‘Red Planets: Marxism and Science Fiction’ reviewed by Philip Cunliffe

and (eds)
Red Planets: Marxism and Science Fiction

Pluto Press, London, 2009. 293 pp., £19.99 pb
ISBN 9780745327303

Reviewed by Philip Cunliffe

About the reviewer

Philip Cunliffe is Senior Lecturer in International Conflict at the University of Kent. …

More

Although sub-titled ‘Marxism and Science Fiction’, this collection exemplifies nothing so much as the decadence and introspection of modish cultural studies and literary theory in the Anglo-American academy. The collection is loosely organised as a half-response to what editor Mark Bould calls the ‘Suvin event’ – a famous 1979 account of science fiction given by Darko Suvin, who strongly distinguished science fiction from fantasy fiction. Suvin contrasted how science fiction (SF) enabled estrangement from contemporary society, while fantasy fiction was more conservative in its validation of romantic and past idylls. But the real theme uniting this series of short academic essays is their limp argumentation, academic introspection and the range of arcane, knowing references to fashionable theorists. A science fiction fan interested in exploring some of the social and historical dynamics of the genre or examining, say, the political commitments of a favoured SF author, will find little beyond academic verbiage. On the other hand, a student of society interested in SF as an artefact of that society will find little beyond the usual flimsy concepts – ‘hegemony’, ‘otherness’, etc. – that could be found in pretty much any cultural studies discussion.

The standard manner of most of these essays is to lay out in detail the plot or structure of a science fiction piece of work, whether a novel (such as Jules Verne’s Twenty Thousand Leagues Under the Sea) or film (such as Wim Wenders’ Until the End of the World), replete with extracts and quotations. This is then set against some brief discussion or extracts from some in-vogue theorist such as Alain Badiou, Louis Althusser or Slavoj Žižek, or alongside some ramblings about global capitalism and ideological structures. Parallels are then drawn between the SF work under discussion and a theory in order to show, for example, that a scene from a film mirrors the quintessence of hyper-globalised networks of information capitalism, or ideologically reproduces the structures of hegemonic neo-imperialism. Or something. Stripping back the layers of esoteric so-called theorising, the underlying points are slight, banal and uniform: science fiction is an artefact of modern society, and books written in particular periods reflect the concerns of that period.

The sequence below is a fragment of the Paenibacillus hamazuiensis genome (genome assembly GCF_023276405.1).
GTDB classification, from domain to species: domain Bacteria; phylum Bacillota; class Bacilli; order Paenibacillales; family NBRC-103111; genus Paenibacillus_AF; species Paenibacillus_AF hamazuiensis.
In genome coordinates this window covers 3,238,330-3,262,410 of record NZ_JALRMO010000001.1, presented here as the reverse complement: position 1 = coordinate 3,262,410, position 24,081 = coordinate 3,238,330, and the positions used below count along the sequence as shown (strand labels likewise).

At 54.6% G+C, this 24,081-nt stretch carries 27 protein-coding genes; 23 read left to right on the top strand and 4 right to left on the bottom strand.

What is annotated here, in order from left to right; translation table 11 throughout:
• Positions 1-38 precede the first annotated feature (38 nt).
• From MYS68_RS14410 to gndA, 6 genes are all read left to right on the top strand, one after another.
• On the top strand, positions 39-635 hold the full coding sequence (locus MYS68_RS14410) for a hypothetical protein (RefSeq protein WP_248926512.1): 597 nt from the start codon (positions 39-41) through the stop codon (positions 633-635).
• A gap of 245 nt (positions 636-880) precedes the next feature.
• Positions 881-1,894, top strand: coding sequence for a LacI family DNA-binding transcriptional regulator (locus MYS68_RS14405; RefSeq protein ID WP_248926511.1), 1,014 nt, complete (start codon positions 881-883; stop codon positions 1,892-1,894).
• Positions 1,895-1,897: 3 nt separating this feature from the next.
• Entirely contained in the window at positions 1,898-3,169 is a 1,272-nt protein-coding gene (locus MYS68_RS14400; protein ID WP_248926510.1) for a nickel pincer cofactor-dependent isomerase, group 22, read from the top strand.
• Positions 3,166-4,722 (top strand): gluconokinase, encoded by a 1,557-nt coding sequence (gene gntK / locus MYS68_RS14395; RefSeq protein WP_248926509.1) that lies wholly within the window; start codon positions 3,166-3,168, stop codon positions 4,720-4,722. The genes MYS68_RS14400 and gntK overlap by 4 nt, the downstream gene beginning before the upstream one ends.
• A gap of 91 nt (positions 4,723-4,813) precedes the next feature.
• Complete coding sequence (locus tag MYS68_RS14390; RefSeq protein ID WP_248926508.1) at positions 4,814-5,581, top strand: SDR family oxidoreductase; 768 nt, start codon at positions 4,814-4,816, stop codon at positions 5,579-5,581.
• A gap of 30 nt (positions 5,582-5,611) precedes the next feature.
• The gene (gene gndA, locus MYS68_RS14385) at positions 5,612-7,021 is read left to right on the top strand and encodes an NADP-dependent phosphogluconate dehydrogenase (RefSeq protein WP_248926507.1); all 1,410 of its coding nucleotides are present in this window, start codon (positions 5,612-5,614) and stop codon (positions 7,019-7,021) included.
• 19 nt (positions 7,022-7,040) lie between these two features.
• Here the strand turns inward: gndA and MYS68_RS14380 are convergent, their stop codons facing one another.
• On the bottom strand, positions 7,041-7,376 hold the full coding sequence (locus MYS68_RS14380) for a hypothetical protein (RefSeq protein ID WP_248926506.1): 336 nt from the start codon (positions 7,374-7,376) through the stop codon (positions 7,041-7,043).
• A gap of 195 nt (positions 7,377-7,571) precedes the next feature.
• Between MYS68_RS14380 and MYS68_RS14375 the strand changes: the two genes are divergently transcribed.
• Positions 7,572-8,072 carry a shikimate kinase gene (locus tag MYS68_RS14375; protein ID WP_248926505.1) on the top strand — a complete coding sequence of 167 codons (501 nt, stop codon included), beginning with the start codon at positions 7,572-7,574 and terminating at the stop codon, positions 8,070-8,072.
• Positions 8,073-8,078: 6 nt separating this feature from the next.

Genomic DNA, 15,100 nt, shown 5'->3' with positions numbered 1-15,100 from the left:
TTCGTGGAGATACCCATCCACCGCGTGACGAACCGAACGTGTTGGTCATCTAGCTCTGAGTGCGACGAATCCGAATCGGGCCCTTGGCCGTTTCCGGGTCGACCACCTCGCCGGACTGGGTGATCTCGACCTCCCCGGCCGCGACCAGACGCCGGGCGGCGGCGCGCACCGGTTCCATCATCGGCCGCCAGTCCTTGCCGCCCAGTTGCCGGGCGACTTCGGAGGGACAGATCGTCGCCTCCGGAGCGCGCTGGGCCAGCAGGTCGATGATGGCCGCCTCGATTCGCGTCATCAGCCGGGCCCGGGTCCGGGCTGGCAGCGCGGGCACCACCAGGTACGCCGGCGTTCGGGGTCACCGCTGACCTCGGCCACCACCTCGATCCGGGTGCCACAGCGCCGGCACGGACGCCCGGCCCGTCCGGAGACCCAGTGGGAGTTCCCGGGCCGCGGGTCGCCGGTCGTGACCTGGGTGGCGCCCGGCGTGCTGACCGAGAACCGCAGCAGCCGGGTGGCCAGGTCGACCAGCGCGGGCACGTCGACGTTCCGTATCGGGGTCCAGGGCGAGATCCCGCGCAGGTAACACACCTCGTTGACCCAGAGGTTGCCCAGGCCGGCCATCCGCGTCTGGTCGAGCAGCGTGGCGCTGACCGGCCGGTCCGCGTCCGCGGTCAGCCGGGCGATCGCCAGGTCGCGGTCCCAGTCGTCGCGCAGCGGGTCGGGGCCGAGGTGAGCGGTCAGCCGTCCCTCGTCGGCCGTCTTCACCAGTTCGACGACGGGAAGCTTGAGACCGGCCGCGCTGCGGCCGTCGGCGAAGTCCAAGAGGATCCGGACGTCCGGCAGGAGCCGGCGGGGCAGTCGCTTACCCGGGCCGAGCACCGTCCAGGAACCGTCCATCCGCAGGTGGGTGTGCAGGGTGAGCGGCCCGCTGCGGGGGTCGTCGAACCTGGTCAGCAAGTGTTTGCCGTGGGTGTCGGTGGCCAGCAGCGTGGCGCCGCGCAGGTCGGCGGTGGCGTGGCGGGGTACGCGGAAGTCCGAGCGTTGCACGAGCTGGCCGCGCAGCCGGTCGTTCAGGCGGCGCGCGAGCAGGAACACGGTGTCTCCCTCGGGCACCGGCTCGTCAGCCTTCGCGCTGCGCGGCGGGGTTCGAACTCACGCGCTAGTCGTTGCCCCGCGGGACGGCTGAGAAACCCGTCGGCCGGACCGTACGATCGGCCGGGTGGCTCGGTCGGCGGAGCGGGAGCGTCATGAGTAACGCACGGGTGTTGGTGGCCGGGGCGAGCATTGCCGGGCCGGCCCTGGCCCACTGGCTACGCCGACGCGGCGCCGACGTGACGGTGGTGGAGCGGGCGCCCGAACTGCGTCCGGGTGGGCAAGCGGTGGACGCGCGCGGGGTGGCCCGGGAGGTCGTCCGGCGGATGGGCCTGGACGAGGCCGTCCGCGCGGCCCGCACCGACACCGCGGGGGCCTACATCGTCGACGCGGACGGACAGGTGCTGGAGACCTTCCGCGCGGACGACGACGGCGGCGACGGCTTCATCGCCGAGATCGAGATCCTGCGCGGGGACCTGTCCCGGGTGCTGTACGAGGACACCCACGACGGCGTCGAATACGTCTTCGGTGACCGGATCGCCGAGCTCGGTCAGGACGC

Some of the essays offer the gleam of an intriguing thought or premise. Steven Shaviro’s essay, for example, suggests that futurologist Ray Kurzweil’s idea of the Singularity – a radical technological leap into a post-human society with artificial intelligence – is a fantasy reflecting capital as a social relation beyond conscious human control. This point is unnecessarily threaded through a recounting of SF author Charles Stoss’ work. China Miéville’s concluding essay seeks to question Darko Suvin’s distinction by making the case that fantasy fiction can function as well as SF in achieving the cognitive estrangement said to be the progressive basis of the latter. Both essays are, unfortunately, cast in the same register of convoluted cultural studies categories, and neither is sufficient to justify the price of the collection. The less said about the weaker contributions to the volume the better. The single best thing about the collection is the appendix, including an annotated bibliography of ‘left SF’ books and films – but again, hardly sufficient to warrant the price of the volume.

The variety of authors gathered together in this collection, and the range of books and films that they discuss, cannot compensate for the sheer homogenising tedium of cultural studies and its failure to grasp hold of anything defined and specific. A cross-disciplinary collection based in more rigorous disciplines such as literary, social and cultural history would have been more effective in exploring the origins of SF – assuming it offered, say, a sociological profile of its readership, attempted to measure its political influence in particular periods, and tracked the biographies of some of its leading figures. As it is, this volume has little to commend it.

5 January 2012

Make a comment

Your email address will not be published. Required fields are marked *